Thursday, January 31, 2019

Storyboards, Shotlists, and Production

Students will hone their editing chops by producing a "music video" using song lyrics and "freegal" video & photo resources. This will help develop a simple planning process for editing (which can be transferred to shooting video, too.)
  1. Students will select a song to make into a video, and will script out the lyrics (with time codes) in a table to create a "shot list."
  2. Students will complete the table with a description of what images they want for each lyrical segment, making a "shopping list" for video footage and photos, etc.
  3. Students will begin "shopping" for "freegal" visual collateral, saving all assets in a folder dedicated to the project.
  4. Along the way, students should keep records of the assets which require attribution, (e.g. CC BY licenses.)
  5. Students will revise their shot list based on the images they actually chose to use, making the list into a Video Editing Guide - which will guide their editing in the lab.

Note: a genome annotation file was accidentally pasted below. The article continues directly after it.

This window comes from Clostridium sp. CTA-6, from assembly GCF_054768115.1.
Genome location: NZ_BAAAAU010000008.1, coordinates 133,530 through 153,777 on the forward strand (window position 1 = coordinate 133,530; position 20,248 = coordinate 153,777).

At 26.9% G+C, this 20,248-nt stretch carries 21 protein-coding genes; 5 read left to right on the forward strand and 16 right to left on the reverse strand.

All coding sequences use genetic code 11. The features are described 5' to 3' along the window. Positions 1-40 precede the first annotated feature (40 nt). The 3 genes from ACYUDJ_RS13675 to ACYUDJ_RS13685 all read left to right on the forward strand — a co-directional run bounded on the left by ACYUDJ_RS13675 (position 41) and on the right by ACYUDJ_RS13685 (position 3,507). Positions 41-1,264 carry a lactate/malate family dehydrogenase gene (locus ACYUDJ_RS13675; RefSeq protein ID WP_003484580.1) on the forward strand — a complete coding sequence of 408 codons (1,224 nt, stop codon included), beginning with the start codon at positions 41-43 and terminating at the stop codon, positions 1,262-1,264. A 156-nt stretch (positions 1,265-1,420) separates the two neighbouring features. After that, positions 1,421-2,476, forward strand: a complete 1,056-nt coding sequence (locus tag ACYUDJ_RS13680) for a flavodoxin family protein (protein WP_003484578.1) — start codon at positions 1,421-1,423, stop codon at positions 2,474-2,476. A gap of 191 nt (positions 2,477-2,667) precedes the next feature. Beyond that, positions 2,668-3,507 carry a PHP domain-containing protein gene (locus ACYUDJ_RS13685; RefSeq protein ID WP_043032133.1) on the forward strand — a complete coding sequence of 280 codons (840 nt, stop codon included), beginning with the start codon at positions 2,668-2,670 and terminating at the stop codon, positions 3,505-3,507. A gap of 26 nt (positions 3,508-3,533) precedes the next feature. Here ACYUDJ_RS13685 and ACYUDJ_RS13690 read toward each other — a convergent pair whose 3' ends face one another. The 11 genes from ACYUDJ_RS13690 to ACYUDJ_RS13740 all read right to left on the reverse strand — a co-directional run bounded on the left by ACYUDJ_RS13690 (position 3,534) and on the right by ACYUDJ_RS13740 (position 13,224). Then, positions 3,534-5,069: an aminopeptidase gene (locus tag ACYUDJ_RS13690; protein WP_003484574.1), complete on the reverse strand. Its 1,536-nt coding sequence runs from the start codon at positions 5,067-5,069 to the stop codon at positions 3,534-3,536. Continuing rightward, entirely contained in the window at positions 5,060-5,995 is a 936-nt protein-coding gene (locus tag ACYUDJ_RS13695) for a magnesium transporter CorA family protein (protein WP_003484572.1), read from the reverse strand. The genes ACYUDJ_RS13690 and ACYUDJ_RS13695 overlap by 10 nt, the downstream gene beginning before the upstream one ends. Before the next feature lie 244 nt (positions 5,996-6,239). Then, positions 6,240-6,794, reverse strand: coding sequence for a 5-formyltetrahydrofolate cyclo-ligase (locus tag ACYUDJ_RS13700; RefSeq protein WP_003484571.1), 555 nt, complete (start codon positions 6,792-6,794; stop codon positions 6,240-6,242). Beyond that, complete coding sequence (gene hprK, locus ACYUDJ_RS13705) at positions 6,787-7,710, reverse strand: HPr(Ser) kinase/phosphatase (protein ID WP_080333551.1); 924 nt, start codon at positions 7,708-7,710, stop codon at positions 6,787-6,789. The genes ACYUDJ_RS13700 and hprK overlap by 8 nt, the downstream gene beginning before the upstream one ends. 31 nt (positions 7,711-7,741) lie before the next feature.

6. Students should refresh their knowledge of copyright laws and Fair Use guidelines to discuss how such materials may or may not be used.
Below is an example of a couple minutes of a music video of Mary Chapin Carpenter's "I am a Town"  using CC 0 (Public Domain) image resources from the Library of Congress and Wikimedia Commons, and video footage licensed through VideoBlocks, and a few CC BY images from VisualHunt (which will be acknowledge in the credits of the finished video.)

The Shot List / Editing List looks like this:

Wednesday, January 30, 2019

Know Your Camera - and Camera Shots!

Students will acquaint themselves with their newly-assigned digital cameras - or the photo features of their smartphones - learnign the ins and outs of settings, downloads, footage organization, etc.

Then, they will produce a "Video Vocabulary" consisting of examples of the following shots:

(CC0 -
  1. Wide Shots (Wide, Very Wide, and Extremely Wide)
  2. Mid-shot
  3. Medium Close Shot
  4. Close-up
  5. Extreme Close-up
  6. Cut-ins & Cut-aways
  7. Two Shot
  8. Over the Shoulder Shot
  9. Noddy Shot
  10. POV Shot
Shots shoudl be about 6 seconds each to illustrate the angles an characteristics of each shot - and SHOULD be labeled with TITLES over each shot.

Students will export the video and post on YouTube - and will embed the YouTube video in their blogs with comments.

Next class session they will add camera movement shots to the "Video Vocabulary" to to video project
  1. Dolly Shot (aka Trucking or Tracking)
  2. Pan (left/right)
  3. Tilt (up/down)
  4. Following Shot
  5. Zoom (in/out) 
Examples can be seen here: